Spotify is reportedly making a big push to get record labels to pay to promote artists’ music in its service as a new way to generate revenue.
Despite having nearly double the number of paid subscribers as Apple Music, Spotify still isn’t a profitable company and is looking to the music industry to help it create new revenue streams. Although the talks are still ongoing, you could soon see sponsored songs in your playlists and other areas of the app.
Bloomberg reports that Spotify has already created a paid service for labels called Marquee that alerts users when an artist has a new song or album out. A handful of artists including Justin Bieber and Lil Wayne have already used the service that costs a minimum of $5,000.
Spotify is reportedly pitching a second tool to record labels. Investors are pressuring the company to improve ad sales and show it can be profitable after making $6.1 billion last year. Spotify is currently in talks over long-term music rights with labels which could be complicated by the new advertising projects.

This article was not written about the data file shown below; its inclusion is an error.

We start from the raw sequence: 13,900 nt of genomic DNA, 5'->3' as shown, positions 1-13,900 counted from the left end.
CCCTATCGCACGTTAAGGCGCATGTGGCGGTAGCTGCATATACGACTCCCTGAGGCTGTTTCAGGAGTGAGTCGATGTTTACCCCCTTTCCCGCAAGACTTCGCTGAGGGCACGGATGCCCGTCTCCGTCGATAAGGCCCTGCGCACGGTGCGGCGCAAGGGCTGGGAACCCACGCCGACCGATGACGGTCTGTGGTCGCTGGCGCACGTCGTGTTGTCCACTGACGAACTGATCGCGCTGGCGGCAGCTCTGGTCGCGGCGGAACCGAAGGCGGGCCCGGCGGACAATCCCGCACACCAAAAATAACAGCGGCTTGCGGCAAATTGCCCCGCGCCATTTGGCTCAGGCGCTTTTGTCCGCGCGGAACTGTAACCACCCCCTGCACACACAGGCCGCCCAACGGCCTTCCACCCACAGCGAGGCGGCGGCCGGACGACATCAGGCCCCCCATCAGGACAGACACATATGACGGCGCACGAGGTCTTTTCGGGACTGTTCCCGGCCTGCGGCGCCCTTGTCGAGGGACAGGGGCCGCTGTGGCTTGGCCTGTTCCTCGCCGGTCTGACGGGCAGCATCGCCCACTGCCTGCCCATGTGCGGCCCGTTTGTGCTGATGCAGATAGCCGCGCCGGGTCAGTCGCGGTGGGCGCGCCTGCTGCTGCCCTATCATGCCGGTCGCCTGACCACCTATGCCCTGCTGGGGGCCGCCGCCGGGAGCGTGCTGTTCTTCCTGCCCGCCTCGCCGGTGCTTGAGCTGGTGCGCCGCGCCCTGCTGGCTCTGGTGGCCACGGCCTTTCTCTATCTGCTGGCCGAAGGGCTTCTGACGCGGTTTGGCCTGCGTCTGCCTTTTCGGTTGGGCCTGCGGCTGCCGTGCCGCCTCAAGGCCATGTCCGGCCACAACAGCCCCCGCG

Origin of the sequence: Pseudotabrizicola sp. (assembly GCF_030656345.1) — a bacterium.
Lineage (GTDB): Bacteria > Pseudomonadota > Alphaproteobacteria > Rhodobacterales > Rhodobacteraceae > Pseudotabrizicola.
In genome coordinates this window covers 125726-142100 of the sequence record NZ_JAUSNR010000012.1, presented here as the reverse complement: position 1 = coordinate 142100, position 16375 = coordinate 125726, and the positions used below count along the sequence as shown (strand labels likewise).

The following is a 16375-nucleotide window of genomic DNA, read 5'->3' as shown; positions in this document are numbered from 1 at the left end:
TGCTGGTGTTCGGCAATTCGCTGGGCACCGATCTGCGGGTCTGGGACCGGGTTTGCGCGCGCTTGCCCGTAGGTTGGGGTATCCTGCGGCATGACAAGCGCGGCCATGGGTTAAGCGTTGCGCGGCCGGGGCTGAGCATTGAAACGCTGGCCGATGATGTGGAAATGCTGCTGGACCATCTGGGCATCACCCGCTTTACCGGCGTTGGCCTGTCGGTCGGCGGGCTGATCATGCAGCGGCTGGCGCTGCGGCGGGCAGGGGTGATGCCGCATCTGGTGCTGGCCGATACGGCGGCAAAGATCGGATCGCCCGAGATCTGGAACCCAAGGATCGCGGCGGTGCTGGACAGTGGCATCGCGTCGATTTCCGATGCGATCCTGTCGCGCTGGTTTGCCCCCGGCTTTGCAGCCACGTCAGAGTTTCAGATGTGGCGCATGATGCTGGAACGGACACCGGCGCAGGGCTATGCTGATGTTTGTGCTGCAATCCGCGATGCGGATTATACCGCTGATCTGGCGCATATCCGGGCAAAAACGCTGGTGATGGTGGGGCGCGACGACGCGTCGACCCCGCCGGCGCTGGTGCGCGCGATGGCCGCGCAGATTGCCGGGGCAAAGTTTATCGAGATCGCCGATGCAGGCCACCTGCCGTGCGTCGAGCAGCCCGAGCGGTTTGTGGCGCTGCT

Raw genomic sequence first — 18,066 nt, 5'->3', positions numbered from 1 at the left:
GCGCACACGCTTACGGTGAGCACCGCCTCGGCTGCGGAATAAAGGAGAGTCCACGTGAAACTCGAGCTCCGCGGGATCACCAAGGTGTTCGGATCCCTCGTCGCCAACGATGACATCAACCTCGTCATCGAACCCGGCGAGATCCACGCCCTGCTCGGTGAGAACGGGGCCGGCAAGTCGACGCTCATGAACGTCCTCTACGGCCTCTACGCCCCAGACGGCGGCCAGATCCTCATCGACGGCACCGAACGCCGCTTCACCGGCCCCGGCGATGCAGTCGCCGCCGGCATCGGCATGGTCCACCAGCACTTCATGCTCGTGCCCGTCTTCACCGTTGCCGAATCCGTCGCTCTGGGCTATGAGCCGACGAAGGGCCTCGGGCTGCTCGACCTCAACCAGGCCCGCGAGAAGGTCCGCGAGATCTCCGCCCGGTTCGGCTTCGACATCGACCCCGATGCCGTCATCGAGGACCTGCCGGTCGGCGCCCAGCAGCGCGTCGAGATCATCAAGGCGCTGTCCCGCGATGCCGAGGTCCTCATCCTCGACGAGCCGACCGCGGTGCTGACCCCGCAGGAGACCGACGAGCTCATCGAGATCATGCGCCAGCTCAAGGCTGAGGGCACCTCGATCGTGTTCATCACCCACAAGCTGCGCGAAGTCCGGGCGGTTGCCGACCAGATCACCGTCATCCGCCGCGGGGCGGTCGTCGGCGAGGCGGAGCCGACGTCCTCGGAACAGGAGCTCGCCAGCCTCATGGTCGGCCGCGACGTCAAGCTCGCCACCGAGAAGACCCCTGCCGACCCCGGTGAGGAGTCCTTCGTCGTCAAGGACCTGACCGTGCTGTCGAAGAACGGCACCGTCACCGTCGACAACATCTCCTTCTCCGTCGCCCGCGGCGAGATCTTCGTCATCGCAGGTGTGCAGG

Spotify seeks new revenue
One of the big problems Spotify faces is labels currently get a cut of all of the company’s revenue. Adding a sponsored song tool means some of the money labels pay would come back to them. Spotify is trying to fix this by roping off a pool of money that is set apart from the pool the music industry gets.
Marque and other two-sided marketplace tools could provide hundreds of millions of dollars in additional revenue. Spotify is also discussing charging artists for data about listeners’ habits.
Striking a balance between making money and creating an app dominated by artists with the biggest financial backing will be a hard move to pull off. Apple Music has the benefit of not needing to generate sales advertising revenue and can just promote music it thinks users will like.
Spotify is also looking to podcasts to generate ad revenue. The company recently acquired the website and podcast network The Ringer. Artists aren’t stoked about the podcasts push though because it takes listening time away from music and lowers royalty revenues.